AFTER almost two months, Victoria's spring time lamb kill is back on track to become its largest since the spring of 2007.
Slaughter statistics collected by the National Livestock Reporting Service (NLRS) indicate the State's lamb processing levels over the past eight weeks are set to rival the early parts of the 2007 production year – the largest of the previous five.
And if other statistics collected by NLRS are matched against the State's increased lamb kill, they reveal more Victorian lamb producers are seeking alternative marketing options, with fewer lambs being reported as sold at the State's major saleyards.
This confirms anecdotal evidence more young lambs are being consigned direct to processing plants in the wake of tumbling saleyard prices.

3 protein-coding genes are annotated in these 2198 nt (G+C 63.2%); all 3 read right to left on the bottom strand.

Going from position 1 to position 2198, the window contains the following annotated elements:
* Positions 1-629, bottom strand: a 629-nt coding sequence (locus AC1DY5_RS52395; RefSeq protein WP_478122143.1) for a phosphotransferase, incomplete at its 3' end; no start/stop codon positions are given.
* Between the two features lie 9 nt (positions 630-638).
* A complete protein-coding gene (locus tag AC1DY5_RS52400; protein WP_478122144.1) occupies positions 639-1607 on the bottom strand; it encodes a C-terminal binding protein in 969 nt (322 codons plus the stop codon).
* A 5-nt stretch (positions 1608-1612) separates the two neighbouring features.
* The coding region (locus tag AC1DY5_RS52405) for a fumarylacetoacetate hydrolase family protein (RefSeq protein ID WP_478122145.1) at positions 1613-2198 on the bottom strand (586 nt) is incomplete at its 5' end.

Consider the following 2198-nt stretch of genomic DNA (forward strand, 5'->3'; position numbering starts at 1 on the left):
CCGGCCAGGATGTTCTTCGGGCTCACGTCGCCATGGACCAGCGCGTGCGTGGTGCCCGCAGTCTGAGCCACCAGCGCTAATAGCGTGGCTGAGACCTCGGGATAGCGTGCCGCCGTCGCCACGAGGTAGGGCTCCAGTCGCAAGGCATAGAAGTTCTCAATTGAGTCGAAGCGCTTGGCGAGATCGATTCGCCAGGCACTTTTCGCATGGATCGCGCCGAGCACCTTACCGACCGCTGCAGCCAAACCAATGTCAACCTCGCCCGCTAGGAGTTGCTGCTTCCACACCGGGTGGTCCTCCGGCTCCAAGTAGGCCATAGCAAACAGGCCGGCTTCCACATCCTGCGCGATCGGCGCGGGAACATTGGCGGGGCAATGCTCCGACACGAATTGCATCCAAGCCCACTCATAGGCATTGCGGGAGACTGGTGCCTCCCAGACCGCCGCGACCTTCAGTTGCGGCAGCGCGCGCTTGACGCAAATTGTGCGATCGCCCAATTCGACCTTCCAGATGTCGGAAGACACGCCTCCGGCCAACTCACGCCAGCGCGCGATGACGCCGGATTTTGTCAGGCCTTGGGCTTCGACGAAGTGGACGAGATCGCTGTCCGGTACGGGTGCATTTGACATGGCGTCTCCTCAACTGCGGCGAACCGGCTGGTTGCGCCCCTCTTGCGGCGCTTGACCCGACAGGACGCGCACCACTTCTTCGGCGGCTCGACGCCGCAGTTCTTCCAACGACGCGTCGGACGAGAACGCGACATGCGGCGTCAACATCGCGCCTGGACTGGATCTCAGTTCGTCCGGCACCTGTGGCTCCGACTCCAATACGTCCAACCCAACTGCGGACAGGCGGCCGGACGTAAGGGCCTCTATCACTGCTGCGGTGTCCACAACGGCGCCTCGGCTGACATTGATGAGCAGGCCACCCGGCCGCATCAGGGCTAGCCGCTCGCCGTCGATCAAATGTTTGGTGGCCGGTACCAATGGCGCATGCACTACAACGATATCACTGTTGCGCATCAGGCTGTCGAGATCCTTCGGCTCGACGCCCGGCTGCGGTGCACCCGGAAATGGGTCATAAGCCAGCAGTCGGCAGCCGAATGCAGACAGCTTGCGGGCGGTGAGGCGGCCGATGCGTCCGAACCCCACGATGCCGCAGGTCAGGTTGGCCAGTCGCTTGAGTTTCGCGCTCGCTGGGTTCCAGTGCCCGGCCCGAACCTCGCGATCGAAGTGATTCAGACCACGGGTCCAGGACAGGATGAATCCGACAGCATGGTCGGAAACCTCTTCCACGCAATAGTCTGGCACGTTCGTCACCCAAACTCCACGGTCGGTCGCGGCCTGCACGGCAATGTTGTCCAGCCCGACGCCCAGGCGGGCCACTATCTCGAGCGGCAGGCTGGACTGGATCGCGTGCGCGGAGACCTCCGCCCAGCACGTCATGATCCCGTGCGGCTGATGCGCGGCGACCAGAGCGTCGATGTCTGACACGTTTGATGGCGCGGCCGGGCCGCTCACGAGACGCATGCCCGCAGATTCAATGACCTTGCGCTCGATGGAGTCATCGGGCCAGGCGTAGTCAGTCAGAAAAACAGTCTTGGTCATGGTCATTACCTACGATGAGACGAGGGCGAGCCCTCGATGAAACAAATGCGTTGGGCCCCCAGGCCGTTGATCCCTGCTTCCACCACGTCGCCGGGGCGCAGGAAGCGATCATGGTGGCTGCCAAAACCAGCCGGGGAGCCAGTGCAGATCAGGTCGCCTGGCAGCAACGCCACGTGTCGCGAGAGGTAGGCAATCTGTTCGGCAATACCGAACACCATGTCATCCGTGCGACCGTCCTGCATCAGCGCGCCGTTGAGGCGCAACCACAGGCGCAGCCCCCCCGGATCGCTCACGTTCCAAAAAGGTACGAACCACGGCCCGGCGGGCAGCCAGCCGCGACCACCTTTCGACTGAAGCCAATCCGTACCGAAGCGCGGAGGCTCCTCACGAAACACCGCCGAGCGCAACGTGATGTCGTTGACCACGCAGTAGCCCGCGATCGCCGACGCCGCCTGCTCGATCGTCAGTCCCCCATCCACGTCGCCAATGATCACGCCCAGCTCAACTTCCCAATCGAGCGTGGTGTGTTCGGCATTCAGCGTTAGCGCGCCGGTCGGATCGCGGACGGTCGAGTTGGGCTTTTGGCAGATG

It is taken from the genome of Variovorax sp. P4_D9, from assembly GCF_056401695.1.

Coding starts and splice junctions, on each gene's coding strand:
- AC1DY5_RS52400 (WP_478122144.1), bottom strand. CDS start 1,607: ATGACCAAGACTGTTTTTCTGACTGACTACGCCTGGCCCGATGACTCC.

However, with only four major processors now in control of the nation's processing scene – two in export and two domestic retailers – producers are increasingly being compromised as price-takers.
It is little wonder, then, that rumblings are being heard of processor arrogance when buyers are not being compelled to compete openly at auction in a transparent marketplace.
This is especially frustrating for direct suppliers who are reportedly being told of a three-week wait for kill space and that a price will be determined closer to that time.
While the Victorian lamb kill is going gangbusters in this early stage of the 2012 season, combined eastern States lamb processing levels appear not as robust, with production levels in South Australia and NSW still off the pace compared to spring 2007.
It is unclear whether this suggests seasonal influences have slowed, early lamb turn-off from these States is unknown or more flocks have been set for spring lambing to target the autumn market.
This early rush in spring selling has not at this stage been matched by more active restocker buying.
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